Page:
Who would make a Rays’ Ring of Honor?

by Gary Shelton on July 7, 2017 · 2 comments

in general

Would Longoria already be in Rays' Ring of Honor?/TRAVIS PENDERGRASS

Would Longoria already be in Rays' Ring of Honor?/TRAVIS PENDERGRASS

Thursday, 4 a.m.

The thought occurred to me the other night when Evan Longoria walked toward the plate.

How many times, I wondered, had Longo made that journey in his life? How many steps had he taken? And how far had he come?

And, as fractured as the history of the Rays might be, how many others have covered themselves in glory?

What if – just asking, mind you – the Rays had their own Ring of Honor? Who would be in it?

You know what Rings of Honor are, don't you? In the NFL, they're the final signature on a career well-spent. They're a name, sometimes a number,

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designed to invoke a memory. Yeah, I saw him play. Yeah, he helped bring winning.

Almost every NFL team has a Ring of Honor, and some are more glutted than others. When the New York Giants decided to have their own Ring of Honor back in 2010, they started with 30 inductees. Granted, the Giants have a long and a rich history, but 30 at a time?

Rings of Honors are nice touches to oppposing stadiums. A player doesn't have to be in the Hall of Fame to make the Ring of Honor; a player who touched the hearts of local fans is fine. In fact, the Ring of Honor is perfect place for players who aren't in the Hall of Fame.

As for the Rays, this is their 20th season. Isn't it time for some memories? The banners are getting old, and the catwalks are still annoying. Shouldn't there be a reason to look upward except for Logan Morrison's blasts?

Still, a Ring of Honor is a touchy thing. Dan Johnson had two miracle homers. Does he belong? Vince Naimoli brought the game to town? Does he? Maybe, but I didn't include them.

Here we go then. Ten Rays who should be in a Ring of Honor:

1. Carl Crawford (2002-2010): Crawford was a dynamic player who went from the bad days to the good with the Rays. He had 1,480 hits and made four all-star teams here. Frankly, the guy never should have left. He got big money, but was it worth it?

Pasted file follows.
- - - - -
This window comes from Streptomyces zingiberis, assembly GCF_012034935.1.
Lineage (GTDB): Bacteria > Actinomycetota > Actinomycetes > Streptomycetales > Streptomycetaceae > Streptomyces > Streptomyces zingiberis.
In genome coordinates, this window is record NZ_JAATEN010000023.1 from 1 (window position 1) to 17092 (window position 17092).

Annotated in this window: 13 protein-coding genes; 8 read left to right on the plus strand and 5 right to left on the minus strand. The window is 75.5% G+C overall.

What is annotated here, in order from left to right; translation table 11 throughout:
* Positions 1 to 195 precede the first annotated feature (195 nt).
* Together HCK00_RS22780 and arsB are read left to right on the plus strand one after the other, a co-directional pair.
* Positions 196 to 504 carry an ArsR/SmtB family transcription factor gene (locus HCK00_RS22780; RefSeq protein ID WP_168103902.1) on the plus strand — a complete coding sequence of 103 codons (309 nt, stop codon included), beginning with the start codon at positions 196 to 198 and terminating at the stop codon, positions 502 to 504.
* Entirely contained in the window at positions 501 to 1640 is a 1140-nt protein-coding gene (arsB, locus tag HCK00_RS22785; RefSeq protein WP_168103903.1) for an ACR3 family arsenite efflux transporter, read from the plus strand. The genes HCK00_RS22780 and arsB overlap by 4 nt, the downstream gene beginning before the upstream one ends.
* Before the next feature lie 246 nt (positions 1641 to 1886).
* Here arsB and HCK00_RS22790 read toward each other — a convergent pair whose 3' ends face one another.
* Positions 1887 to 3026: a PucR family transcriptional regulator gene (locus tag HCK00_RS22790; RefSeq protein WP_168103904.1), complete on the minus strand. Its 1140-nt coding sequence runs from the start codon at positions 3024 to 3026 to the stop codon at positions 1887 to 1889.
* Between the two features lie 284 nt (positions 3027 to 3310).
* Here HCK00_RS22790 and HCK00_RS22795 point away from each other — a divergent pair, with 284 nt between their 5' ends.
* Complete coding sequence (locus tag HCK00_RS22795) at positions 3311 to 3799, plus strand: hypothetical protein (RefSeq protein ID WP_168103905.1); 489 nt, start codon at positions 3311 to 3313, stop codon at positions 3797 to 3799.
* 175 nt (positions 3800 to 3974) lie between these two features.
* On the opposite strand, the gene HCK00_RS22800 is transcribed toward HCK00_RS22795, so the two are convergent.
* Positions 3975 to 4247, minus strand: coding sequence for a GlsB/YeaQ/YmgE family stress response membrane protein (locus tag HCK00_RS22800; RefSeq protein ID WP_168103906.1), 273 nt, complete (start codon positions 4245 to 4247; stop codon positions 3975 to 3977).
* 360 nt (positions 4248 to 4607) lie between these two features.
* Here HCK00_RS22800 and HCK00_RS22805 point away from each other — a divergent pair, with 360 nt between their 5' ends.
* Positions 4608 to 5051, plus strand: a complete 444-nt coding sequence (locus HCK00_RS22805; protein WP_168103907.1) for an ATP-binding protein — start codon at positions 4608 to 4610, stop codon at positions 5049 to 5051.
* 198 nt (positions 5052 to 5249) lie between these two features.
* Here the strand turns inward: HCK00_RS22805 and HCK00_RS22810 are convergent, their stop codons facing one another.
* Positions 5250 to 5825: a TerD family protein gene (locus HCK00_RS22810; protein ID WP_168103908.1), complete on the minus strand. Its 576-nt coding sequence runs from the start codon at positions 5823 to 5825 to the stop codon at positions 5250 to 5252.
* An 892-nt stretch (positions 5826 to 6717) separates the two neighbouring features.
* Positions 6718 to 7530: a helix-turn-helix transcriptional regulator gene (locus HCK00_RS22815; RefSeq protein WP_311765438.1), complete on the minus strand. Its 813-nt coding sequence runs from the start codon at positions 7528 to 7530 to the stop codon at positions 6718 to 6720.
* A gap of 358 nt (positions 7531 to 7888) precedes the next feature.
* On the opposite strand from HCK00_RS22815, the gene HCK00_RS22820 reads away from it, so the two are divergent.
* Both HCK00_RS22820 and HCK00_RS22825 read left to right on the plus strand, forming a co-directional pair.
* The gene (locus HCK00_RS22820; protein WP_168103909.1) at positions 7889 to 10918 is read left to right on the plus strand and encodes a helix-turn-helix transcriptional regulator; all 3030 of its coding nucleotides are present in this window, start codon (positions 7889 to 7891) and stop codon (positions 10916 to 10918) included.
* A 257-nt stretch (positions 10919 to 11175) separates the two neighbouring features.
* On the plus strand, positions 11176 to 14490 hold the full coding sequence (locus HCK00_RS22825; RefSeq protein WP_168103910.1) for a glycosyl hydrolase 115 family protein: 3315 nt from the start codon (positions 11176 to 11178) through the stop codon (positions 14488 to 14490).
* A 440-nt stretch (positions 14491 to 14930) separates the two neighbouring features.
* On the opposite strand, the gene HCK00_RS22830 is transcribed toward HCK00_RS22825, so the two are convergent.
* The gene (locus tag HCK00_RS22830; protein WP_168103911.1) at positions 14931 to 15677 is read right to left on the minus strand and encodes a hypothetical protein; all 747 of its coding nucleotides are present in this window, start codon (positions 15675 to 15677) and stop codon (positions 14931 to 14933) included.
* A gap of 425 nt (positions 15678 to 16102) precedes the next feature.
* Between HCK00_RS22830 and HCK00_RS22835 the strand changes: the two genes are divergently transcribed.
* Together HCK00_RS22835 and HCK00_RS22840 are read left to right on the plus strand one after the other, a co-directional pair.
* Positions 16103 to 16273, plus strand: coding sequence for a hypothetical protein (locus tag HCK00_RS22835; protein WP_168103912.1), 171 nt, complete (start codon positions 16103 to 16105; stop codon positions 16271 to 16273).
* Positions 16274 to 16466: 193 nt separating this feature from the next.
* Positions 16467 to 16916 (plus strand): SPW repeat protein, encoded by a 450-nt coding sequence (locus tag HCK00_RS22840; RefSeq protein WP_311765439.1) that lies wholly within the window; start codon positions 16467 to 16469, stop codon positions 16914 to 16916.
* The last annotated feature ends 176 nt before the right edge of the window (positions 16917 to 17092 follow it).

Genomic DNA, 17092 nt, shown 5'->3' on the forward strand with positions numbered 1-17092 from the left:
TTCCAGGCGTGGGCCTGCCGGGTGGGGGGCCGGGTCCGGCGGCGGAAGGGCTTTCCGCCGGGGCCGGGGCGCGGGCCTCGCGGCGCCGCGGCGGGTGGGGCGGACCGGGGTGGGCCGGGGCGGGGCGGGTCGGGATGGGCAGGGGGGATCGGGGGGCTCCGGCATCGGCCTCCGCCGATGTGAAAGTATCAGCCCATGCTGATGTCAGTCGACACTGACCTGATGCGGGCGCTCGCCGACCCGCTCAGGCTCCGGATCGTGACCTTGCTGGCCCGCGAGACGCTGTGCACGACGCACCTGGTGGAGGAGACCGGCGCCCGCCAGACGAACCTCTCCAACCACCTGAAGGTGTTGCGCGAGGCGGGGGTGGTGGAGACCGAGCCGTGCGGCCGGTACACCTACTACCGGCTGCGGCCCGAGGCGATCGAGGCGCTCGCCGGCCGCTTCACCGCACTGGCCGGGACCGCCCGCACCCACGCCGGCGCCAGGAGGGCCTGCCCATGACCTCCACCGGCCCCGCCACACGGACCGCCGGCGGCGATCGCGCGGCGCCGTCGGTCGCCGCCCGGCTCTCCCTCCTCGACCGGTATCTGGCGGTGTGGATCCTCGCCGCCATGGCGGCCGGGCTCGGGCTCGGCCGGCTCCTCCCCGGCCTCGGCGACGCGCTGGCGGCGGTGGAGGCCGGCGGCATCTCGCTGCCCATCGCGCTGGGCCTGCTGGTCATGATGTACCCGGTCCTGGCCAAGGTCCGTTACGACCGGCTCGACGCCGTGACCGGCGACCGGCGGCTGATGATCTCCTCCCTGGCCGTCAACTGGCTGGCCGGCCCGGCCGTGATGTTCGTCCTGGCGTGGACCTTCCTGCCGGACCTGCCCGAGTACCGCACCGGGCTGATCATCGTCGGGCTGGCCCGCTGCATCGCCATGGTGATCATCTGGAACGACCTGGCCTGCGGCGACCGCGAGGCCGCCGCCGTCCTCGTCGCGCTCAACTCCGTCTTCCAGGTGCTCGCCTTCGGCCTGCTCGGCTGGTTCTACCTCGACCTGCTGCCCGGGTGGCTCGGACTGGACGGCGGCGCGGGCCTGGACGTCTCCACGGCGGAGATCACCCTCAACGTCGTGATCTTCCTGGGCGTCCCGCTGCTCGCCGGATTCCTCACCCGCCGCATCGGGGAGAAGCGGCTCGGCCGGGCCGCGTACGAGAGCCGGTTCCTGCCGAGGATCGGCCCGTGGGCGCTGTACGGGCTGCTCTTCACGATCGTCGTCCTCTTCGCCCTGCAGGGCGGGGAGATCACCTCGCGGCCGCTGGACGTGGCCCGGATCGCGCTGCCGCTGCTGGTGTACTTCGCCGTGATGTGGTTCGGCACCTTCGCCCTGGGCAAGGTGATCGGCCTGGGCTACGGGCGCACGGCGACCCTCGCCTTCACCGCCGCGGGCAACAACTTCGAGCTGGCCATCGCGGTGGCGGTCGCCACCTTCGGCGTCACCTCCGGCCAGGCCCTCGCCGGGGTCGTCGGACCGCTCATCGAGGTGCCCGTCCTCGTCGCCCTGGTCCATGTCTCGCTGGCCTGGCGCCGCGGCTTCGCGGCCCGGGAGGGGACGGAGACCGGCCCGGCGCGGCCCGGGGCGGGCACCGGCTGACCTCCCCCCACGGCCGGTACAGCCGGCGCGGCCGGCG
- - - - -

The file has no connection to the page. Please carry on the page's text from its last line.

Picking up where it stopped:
2. Evan Longoria (2008-present): Can an active player be in a Ring of Honor? Let's say he can, because many of the impact players from the good days are still active. Longo hit the homer in Game 162, the sweetest moment in the history of this franchise.

3. Wade Boggs (1998-1999): Boggs played only two years for the Rays as he wound up a Hall of Fame career. Boggs wasn't quite the same player he was earlier in his career by the time he came, but he still had a flair for the dramatic.

4. James Shields (2006-2012): Big Game James is still the only Ray to ever win a World Series game. He was a workhorse for the Rays, throwing 11 complete games in 2011. He won 87 games for the Rays with an ERA of 3.89.

5. David Price (2008-2014): Price won the Rays' only Cy Young and finished second another year. He made four of his all-star games for the Rays.

6. Joe Maddon (2006-2014): Maddon won 754 games for the Rays. His four post-season appearances are the only ones in team history.

7. Andrew Friedman (2004-2014): Friedman was the brains behind the Rays' success. His trade of Delmon Young for Matt Garza and Jason Bartlett was the capper on the successful years for Tampa Bay.

8. Ben Zobrist (2006-2014): Zobrist won over the fans by being the original Mr. Fix-It. He could play anywhere, and his versatility was one of the reasons Maddon was so successful. He's won big after leaving.

9. Carlos Pena (2007-2010, 2012): Pena struck out too much, and the shift ate him alive. But he could hit the ball over the wall, getting 163 homers in his five seasons. That included seasons of 46 and 39.

10. Matt Garza (2008-2010): Garza was here only three years and won only 34 games. But he won the biggest (the seventh game against the Red Sox for the AL pennant) and the best (his no-hitter).

Honorable mention: Fred McGriff, Rafael Soriano, Fernando Rodney, Aubrey Huff.

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